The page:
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Kristy Galante, Director Process and Infrastructure of External Alliances at Janssen, recently spoke about a novel vendor oversight model at ExL’s 8th Clinical Quality Oversight Forum, and will expand on the model in this interview.
Vendor oversight models continue their evolution, as biopharmaceutical enterprises move towards data-driven approaches, and collaborative models with suppliers. Kristy Galante, Director Process and Infrastructure of External Alliances at Janssen, recently spoke about a novel vendor oversight model at ExL’s 8th Clinical Quality Oversight Forum, and will expand on the model in this interview. ExL’s 7th CROWN Congress is occurring on January 23-25 in Philadelphia.
Moe Alsumidaie: What are the current challenges with clinical trial vendor oversight?
Kristy Galante: There are several challenges when assessing clinical trial vendor oversight. One challenge is that sponsors often do not take the proper amount of time to strategize about how they want to define oversight and how that links to a contract with various suppliers/vendors; suppliers and sponsors often are not aligned with oversight definitions and methodologies, and this creates a challenge at team levels ranging from miscommunications to lacking performance. Study teams and suppliers have realized imminent challenges in study oversight when clinical trials were not set up with clear deliverables, timelines, standardized metrics, and output. Another challenge is the subjective aspect of vendor oversight; while we can objectively measure key risk and performance indicators, we often find conflicting subjective feedback from study teams or vendors. We appreciate that a data driven approach improves not only vendor oversight, but, also consistency and communication. Accordingly, we have developed an oversight model, so that vendors know what Janssen is looking for, and for Janssen to know what it needs to do to maintain oversight at various levels from the study team level through governance committees.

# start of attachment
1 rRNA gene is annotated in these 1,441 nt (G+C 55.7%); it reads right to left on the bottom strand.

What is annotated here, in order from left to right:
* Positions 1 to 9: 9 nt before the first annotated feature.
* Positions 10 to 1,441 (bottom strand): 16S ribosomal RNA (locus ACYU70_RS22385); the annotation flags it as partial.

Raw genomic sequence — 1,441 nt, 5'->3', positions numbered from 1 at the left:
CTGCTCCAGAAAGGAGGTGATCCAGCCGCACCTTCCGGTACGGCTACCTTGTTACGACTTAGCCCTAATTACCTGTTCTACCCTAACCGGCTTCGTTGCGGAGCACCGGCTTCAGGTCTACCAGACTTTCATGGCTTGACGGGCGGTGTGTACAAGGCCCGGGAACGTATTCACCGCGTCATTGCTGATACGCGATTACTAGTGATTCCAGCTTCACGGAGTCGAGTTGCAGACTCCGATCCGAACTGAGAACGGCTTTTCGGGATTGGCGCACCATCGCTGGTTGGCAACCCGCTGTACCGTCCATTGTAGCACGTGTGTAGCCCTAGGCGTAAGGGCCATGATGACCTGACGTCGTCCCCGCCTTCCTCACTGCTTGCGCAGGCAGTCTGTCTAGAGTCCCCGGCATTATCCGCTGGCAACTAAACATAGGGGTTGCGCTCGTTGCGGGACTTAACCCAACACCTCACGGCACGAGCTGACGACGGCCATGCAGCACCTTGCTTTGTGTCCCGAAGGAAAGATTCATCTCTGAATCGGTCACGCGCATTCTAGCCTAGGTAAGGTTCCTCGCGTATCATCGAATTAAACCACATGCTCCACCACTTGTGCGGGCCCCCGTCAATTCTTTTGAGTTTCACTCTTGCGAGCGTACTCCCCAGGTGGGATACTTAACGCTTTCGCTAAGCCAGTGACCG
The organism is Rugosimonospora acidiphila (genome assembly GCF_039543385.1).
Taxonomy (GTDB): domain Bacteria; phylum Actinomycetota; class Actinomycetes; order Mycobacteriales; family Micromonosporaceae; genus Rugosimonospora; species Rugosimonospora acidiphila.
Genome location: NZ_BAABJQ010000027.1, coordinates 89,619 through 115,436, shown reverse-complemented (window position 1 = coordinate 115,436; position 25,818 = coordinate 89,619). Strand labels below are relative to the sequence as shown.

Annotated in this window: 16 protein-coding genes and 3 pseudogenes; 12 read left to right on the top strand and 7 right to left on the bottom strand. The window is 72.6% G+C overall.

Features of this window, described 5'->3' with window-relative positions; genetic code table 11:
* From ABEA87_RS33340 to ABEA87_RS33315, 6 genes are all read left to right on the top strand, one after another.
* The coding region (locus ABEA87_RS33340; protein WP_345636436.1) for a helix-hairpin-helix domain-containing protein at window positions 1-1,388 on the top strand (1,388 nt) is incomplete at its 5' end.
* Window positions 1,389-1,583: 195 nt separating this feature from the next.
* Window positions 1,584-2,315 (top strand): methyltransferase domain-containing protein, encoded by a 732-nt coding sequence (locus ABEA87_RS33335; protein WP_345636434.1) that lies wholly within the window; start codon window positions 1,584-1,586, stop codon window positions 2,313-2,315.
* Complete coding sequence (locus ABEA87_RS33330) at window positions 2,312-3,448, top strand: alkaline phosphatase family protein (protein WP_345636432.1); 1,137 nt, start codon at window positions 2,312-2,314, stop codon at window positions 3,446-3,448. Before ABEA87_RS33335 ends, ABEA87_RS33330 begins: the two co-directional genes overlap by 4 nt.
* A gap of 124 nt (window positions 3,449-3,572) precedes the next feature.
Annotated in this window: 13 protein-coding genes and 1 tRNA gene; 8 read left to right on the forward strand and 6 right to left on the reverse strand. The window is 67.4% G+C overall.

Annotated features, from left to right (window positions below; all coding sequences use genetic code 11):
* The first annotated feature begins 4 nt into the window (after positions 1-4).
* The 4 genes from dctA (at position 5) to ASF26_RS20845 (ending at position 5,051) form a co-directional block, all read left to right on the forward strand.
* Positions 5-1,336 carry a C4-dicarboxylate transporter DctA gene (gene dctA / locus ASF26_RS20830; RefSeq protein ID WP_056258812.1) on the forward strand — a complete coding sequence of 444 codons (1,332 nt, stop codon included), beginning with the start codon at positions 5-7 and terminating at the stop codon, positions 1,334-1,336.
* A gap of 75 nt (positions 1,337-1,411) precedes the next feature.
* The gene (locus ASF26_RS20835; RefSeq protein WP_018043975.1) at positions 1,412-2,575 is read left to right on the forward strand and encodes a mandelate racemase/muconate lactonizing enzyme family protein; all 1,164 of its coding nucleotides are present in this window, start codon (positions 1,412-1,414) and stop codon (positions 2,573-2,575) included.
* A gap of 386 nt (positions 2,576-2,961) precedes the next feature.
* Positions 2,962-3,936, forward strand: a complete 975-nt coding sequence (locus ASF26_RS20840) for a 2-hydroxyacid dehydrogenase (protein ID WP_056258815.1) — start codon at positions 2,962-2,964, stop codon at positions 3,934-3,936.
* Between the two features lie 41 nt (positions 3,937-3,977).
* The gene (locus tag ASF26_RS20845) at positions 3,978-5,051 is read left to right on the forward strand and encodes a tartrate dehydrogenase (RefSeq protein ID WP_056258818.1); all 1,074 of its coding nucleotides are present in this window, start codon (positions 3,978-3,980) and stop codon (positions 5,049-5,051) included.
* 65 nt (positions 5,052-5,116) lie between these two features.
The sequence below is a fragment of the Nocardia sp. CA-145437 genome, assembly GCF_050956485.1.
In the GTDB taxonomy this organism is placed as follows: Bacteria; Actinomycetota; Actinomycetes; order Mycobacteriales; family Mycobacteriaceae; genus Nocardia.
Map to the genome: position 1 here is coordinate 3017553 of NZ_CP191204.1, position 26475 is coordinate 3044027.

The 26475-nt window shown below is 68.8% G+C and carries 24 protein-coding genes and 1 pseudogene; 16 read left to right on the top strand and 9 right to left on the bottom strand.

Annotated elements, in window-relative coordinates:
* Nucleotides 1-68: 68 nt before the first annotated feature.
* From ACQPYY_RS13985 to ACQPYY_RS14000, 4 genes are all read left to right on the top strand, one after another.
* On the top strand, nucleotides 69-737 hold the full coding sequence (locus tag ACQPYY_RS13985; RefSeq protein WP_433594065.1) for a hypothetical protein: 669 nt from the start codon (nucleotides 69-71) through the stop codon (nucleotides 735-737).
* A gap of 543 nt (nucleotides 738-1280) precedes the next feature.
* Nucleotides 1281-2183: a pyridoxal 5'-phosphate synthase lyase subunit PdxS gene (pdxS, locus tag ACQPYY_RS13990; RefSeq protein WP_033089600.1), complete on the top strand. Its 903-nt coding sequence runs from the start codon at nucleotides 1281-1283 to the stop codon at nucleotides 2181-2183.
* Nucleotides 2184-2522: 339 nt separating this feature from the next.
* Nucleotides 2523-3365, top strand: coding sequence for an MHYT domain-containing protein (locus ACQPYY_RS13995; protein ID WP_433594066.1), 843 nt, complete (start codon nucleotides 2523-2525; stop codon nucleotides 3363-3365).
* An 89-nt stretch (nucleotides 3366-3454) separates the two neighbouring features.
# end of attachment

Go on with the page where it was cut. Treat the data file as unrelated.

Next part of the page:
MA: How is Janssen tackling those challenges?
KG: At Janssen, we have developed an oversight model that incorporates both analytical and subjective measures. In our analytical process, we define leading indicators and key performance metrics in the very beginning of a clinical project, and it is important for the supplier to also know what these metrics are, and find a way to report the metrics to the sponsor (i.e., via database integration from a CRO’s CTMS, study status updates/Excel sheets, etc.). We have also spent time designing an oversight model at the business process level, where various levels of management have oversight of study events with various suppliers and how to act if key risk and performance indicators are triggered. As trial teams go through status reports, we roll them up to the next level, where we merge multiple trials within the same vendor, and produce a dashboard where we can look at all trials holistically to see how the studies are performing. This gives us a higher-level management overview of what's happening at both the trial team and vendor oversight levels, so that we can better manage vendors, and predict study-related issues. On subjective measurement, we have included sections in study status reports to provide both study teams and vendors the opportunity to incorporate feedback on performance; this enables us to supplement analytical measures to better evaluate study oversight and performance.